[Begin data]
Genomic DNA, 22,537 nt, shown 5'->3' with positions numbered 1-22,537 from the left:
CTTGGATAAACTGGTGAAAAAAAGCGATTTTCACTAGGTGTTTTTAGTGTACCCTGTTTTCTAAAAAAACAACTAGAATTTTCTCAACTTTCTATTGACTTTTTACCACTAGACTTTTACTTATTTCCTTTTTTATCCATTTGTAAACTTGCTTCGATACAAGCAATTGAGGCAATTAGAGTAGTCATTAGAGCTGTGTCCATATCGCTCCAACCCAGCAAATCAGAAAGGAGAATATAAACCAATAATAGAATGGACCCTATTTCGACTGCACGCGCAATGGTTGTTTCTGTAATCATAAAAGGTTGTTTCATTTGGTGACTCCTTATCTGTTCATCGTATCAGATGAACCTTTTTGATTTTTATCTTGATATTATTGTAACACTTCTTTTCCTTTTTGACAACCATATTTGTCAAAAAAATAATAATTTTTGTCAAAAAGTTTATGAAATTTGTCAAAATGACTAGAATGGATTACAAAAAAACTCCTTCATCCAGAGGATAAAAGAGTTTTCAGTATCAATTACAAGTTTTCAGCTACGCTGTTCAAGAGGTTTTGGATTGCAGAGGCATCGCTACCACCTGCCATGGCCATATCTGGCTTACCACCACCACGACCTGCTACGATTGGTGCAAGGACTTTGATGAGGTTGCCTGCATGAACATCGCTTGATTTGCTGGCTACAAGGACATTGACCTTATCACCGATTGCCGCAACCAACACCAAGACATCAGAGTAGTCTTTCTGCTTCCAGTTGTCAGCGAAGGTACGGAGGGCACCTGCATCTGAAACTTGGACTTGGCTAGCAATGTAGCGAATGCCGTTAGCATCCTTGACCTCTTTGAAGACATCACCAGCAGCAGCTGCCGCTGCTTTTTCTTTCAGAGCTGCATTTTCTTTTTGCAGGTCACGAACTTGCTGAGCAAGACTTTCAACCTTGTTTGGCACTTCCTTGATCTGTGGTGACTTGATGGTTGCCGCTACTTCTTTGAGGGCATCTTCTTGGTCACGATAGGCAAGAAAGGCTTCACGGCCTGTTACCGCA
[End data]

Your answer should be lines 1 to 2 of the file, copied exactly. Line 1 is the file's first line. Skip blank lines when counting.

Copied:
Genomic DNA, 22,537 nt, shown 5'->3' with positions numbered 1-22,537 from the left:
CTTGGATAAACTGGTGAAAAAAAGCGATTTTCACTAGGTGTTTTTAGTGTACCCTGTTTTCTAAAAAAACAACTAGAATTTTCTCAACTTTCTATTGACTTTTTACCACTAGACTTTTACTTATTTCCTTTTTTATCCATTTGTAAACTTGCTTCGATACAAGCAATTGAGGCAATTAGAGTAGTCATTAGAGCTGTGTCCATATCGCTCCAACCCAGCAAATCAGAAAGGAGAATATAAACCAATAATAGAATGGACCCTATTTCGACTGCACGCGCAATGGTTGTTTCTGTAATCATAAAAGGTTGTTTCATTTGGTGACTCCTTATCTGTTCATCGTATCAGATGAACCTTTTTGATTTTTATCTTGATATTATTGTAACACTTCTTTTCCTTTTTGACAACCATATTTGTCAAAAAAATAATAATTTTTGTCAAAAAGTTTATGAAATTTGTCAAAATGACTAGAATGGATTACAAAAAAACTCCTTCATCCAGAGGATAAAAGAGTTTTCAGTATCAATTACAAGTTTTCAGCTACGCTGTTCAAGAGGTTTTGGATTGCAGAGGCATCGCTACCACCTGCCATGGCCATATCTGGCTTACCACCACCACGACCTGCTACGATTGGTGCAAGGACTTTGATGAGGTTGCCTGCATGAACATCGCTTGATTTGCTGGCTACAAGGACATTGACCTTATCACCGATTGCCGCAACCAACACCAAGACATCAGAGTAGTCTTTCTGCTTCCAGTTGTCAGCGAAGGTACGGAGGGCACCTGCATCTGAAACTTGGACTTGGCTAGCAATGTAGCGAATGCCGTTAGCATCCTTGACCTCTTTGAAGACATCACCAGCAGCAGCTGCCGCTGCTTTTTCTTTCAGAGCTGCATTTTCTTTTTGCAGGTCACGAACTTGCTGAGCAAGACTTTCAACCTTGTTTGGCACTTCCTTGATCTGTGGTGACTTGATGGTTGCCGCTACTTCTTTGAGGGCATCTTCTTGGTCACGATAGGCAAGAAAGGCTTCACGGCCTGTTACCGCA